broadsideblog

The Best Meals Of My Life

In family, food, travel on August 4, 2011 at 11:26 am
New Year's Eve fireworks in Paris

Oooh-la-la! This is how my tastebuds felt. Image via Wikipedia

Having just survived eight days of an all-vegetarian retreat — I may never eat field greens again! — it got me to thinking of the best meals (and, yes, drinks!) I’ve ever enjoyed.

The food we ate wasn’t bad at all, and in fact beautifully presented, healthy, full of vitamins. The cheese/fennel scones were perfect little pillows; the berry crumble lovely; the crispy green beans just the right color and texture…

But still.

Here are some of my favorite meals:

In a port-side cafe in Concarneau, Brittany, cold, fresh oysters, a baguette with sweet butter, tiny hot sausages and a crisp glass of Muscadet.

Street-vendor food in Bangkok.

My late granny’s Christmas goose.

My mom’s hamburger smash — ground meat, salt, pepper, carrots, potatoes — all mixed up in a frying pan.

The sweetie’s blueberry pancakes with, of course, real maple syrup.

A spectacular fish soup I ate on a frigidly cold winter’s day in Old Montreal — in 1987! It was that good.

The peach crumble with sour cream at Stash Cafe, also in Old Montreal.

On my first visit to England, when I was 12, eating clotted cream right from the bottle.

Some hellaciously good barbecue in Fort Worth.

At a rooftop party in Paris on New Year’s Eve, fistfuls of fresh oysters shucked right in front of us.

At Los Almendros, in Merida, a fish dish so good we went back the next night and ate it again.

The tiny perfect sweet mussels our friend Celia made for us for dinner when she lived in Paris, served on her rooftop.

The stew my Dad and I made in Ireland from mussels we picked ourselves from Galway Bay.

My friend Mary’s Brooklyn roof-top open-air feasts, with a bottomless tureen of lethal/delicious caipirinhas.

Hot, fresh churros with a melting chocolate center, bought from a Mexico City roadside stand our driver Gerardo took us to.

The spaghetti carbonara, eaten at the bar, at Morandi in New York City.

The tacos al pastor and homemade guacamole at Toloache, also in Manhattan.

My first pisco sour, at Carlin, in Lima.

At Casa de Piedra, a long-gone and lovely hotel in Cuernavaca, my first and unforgettable taste of sweet chestnut paste. Not to mention their enormous, salty home-made potato chips. (Here’s a link to a replacement every bit as lovely and charming, Casa Colonial.)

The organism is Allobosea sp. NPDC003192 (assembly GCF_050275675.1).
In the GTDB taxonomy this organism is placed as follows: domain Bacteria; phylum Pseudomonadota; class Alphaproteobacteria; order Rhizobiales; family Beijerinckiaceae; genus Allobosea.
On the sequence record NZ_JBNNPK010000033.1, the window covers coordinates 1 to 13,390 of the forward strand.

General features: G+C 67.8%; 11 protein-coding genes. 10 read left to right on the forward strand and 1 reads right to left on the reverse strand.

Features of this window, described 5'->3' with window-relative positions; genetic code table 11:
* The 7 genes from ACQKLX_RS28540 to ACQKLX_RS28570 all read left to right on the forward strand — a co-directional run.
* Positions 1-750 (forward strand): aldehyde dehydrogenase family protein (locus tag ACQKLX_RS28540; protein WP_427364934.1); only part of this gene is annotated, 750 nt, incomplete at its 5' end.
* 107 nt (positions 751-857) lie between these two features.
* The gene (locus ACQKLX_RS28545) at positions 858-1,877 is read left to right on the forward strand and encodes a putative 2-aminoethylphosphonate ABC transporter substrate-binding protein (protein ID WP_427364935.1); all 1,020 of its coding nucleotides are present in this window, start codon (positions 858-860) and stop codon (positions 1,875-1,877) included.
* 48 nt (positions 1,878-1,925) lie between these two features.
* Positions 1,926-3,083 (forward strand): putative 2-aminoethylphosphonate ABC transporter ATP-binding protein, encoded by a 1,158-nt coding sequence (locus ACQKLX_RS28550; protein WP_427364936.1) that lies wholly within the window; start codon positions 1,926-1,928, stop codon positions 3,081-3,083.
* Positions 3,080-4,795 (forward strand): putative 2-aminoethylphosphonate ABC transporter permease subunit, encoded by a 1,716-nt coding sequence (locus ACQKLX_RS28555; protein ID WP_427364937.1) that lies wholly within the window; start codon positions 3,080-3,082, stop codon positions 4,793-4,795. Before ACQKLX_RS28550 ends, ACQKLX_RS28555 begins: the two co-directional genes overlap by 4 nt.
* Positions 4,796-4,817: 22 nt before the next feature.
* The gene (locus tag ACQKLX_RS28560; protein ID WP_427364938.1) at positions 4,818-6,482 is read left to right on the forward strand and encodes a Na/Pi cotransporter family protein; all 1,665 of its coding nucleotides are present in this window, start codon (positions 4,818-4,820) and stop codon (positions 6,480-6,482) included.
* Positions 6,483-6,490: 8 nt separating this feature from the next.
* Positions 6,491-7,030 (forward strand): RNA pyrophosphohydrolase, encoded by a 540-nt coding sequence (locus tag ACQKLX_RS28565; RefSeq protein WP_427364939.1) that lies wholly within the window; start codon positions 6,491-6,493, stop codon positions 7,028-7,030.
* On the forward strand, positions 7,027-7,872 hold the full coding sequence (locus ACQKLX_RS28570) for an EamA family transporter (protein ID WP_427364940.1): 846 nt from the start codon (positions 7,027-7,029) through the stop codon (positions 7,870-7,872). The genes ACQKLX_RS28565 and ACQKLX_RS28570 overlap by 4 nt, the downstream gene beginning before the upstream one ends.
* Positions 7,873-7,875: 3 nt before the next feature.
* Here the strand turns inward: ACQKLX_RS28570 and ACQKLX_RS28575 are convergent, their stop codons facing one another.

How about you?

Dish!

  1. Mmmmmmmmm. Thank God I am currently eating while reading this – all of these foods sound delicious!! I just had the most delicious caipirinhas last week, served at a Brazilian restaurant in Portugal! The rest of the night instantly turned into one giant blur. :)

    My favorites have been a small bucket of home-stewed mussels all to myself in Belgium – cooked by a dear friend. “Rellenitos” (fried plantains filled with sweet black bean paste) in Guatemala. My mom’s homemade Chow Mein. David has an aunt that made the MOST AMAZING “Solomillo al Pedro Jimenez” when we visited her in Sevilla (I believe it is a sort of tenderloin cooked in port wine). And my mother-in-law’s “Cocido”, which is a sort of stew filled with meats, veggies, and other ingredients perfect for the cold winters we have here. Ah, the list could go on for ages. I am blessed to have such wonderful cooks in my life, seeing as I can be quite the disaster in the kitchen. :)

  2. Oh my this made me hungry! I want to visit all of these places you describe, and experience not just the tastes, but the environments they came from! Reading your blog feels a bit like traveling to me. I love it!

  3. You have so many great places you went to for great food! Going on a vacation and having food can be a hit/miss for me. When I went to England, while I loved it, the food was not a favorite of mine. One of my favorite dishes was, believe it or not, a grilled cheese/tomato soup in Las Vegas. It reminded me of my childhood!

  4. Best ribs I ever ate: random pub/hotel/restaurant in Belgium. Not in the American style at all, but tangy, heavy on the vinegar and absolutely to die for.

    Mum’s once a year standing rib roast at Christmas Eve.

    Also, Mum’s pumpkin pies (made exclusively from our Halloween jack o’laterns).

    Tao restaurant in Las Vegas on my honeymoon, amazing wasabi crusted tuna.

    Best breakfast: a bed and breakfast in Northumberland. My family was walking Hadrian’s Wall and this guesthouse had the most amazing sausages I’ve ever had in my life, I’ve never been able to find sausages like it.